This is something I have witnessed both within an open source community and at an unconference. And this is not bad per se. One wants the organizers and contributors in open projects to align themselves with the values of the project. At the same time, however, it becomes easy for us to create proxies for shared values — for example, older people don’t get unconferences so we don’t ask them, or gloss over their offers  to help organize. Those who disagree with us becomes labelled trolls. Those who disagree sharply (and ineffectively) are labelled crazy, evil or stupid (or assumed to be suffering from asperger’s syndrom). The challenge here is twofold. First, we need to recognize that while we all strive to be meritocratic when engaging and involving people we are often predisposed to those who act, talk and think like us. For those interested in participation (or, for example, finding the next million mozillians) this is of real interest. If an open source community or an unconference does want to grow (and I’m not saying this should always be a goal), it will probably have to grow beyond its current contributor base. This likely means letting in people who are like those already participating.

The second challenge isn’t to make open source communities more democratic (as Freeman wished for the feminist movement) but to ensure that we recognize that there is power, we acknowledge which individuals hold it, and we make clear how they are held accountable and how that power is transitioned.  This can even be by dictate — but my sense is that whatever the structure, it needs to be widely understood by those involved so they can choose, at a minimum, to opt out (or fork) if they do not agree. As Freeman notes, acting like there is no power, no elite or no structure does not abolish power. “All it does is abdicate the right to demand that those who do exercise power and influence be responsible for it.”

In this regard a few thoughts about structure come to mind:

  1. Clarity around what creates power and influence. Too often participants may not know what allows one to have influence in an open setting. Be clear. If, in an open source community, code is king, state it. And then re-state it. If, in an unconference, having a baseline of knowledge on the conference subject is required, state it. Make it as clear as possible to participants what is valued and never pretend otherwise.
  2. Be clear on who holds what authority, why, and how they are accountable. Again, authority does not have to be derived democratically, but it should be as transparent as possible. “The bargain” about how a group is being governed should be as clear to new contributors and participants as possible so that they know what they are signing for. If that structure is not open to change except by an elite, be honest about it.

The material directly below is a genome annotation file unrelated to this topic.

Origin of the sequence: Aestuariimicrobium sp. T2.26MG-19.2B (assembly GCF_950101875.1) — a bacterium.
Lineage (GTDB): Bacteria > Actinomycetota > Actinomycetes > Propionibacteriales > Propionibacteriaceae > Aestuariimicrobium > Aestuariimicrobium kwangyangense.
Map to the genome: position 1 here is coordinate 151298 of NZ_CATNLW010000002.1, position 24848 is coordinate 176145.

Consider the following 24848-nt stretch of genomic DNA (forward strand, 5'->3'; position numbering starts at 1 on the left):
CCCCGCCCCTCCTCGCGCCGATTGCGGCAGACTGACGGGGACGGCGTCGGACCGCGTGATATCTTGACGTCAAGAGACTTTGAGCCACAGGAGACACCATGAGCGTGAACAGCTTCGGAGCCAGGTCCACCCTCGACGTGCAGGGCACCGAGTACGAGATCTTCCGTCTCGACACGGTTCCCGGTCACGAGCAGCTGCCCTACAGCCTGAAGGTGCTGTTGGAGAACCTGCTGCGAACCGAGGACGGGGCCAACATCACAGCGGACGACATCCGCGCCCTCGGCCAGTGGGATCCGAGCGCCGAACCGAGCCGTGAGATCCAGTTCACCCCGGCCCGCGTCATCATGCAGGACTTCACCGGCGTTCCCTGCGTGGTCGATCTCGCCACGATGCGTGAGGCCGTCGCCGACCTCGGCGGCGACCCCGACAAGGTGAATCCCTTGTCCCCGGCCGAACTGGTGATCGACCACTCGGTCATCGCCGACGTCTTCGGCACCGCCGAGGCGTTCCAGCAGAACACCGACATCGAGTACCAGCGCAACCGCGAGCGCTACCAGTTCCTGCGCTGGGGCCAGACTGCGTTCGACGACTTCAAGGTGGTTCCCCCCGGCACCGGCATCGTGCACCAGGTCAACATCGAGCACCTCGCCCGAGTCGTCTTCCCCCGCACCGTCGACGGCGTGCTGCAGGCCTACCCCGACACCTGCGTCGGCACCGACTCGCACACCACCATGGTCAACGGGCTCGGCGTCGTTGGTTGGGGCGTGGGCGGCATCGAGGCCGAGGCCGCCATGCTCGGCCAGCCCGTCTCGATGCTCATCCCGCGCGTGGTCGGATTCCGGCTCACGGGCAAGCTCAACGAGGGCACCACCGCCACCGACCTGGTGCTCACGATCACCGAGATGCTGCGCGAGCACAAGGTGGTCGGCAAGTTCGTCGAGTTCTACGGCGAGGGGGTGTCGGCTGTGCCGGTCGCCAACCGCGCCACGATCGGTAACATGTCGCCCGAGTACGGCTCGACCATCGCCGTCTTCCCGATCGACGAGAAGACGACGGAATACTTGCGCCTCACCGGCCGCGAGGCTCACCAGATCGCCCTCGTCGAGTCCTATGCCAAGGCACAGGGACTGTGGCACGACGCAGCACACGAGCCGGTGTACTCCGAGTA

3. Consider encoding ideas 1 and 2 into a social contract that makes “the bargain” completely clear. Knowing how to behave is itself not unimportant. One problem with the “code is king” slogan is that it says nothing about behaviour. By this metric a complete jerk who contributes great code (but possibly turns dozens if not hundreds of other coders off of the project) could become more valued then a less effective contributor who helps new coders become more effective contributors. Codifying and enforcing a minimum rule-set allows a common space to exist.
  4. Facilitate an exit. One of the great things about unconferences and open source is the ability to vote with one’s feet and/or fork. This means those who disagree with the elite (or just the group in general) can create an alternative structure or strike up a new conversation. But ensure that the possibility for this alternative actually exists. I’ve been to unconferences where there was not enough space to create a new conversation – and so dominating conveners tortured the participants with what interested them, not the group. And while many open source projects can be forked, practically doing so is sometimes difficult. But forking – either an open source project or a conference conversation – is an important safety valve on a project. It empowers participants by forcing elites to constantly ensure that community members (and not just the elites) are engaged or risk losing them. I suspect that it is often those who are most committed (a good thing) but feel they do not have another choice (a bad thing) who come to act like resentful trolls, disrupting the community’s work.

Again, to be clear, I’m using Freeman’s piece to highlight that even in “open” systems there are structures and power that needs to be managed. I’m not arguing for unconferences or open source communities to be democratic or given greater structure or governance. I believe in open, transparency and in lightest structures possible for a task. But I also believe that, as advocates of open, we must constantly be testing ourselves and our assumptions, as well as acknowledging and debating practises and ideas that can help us be more effective.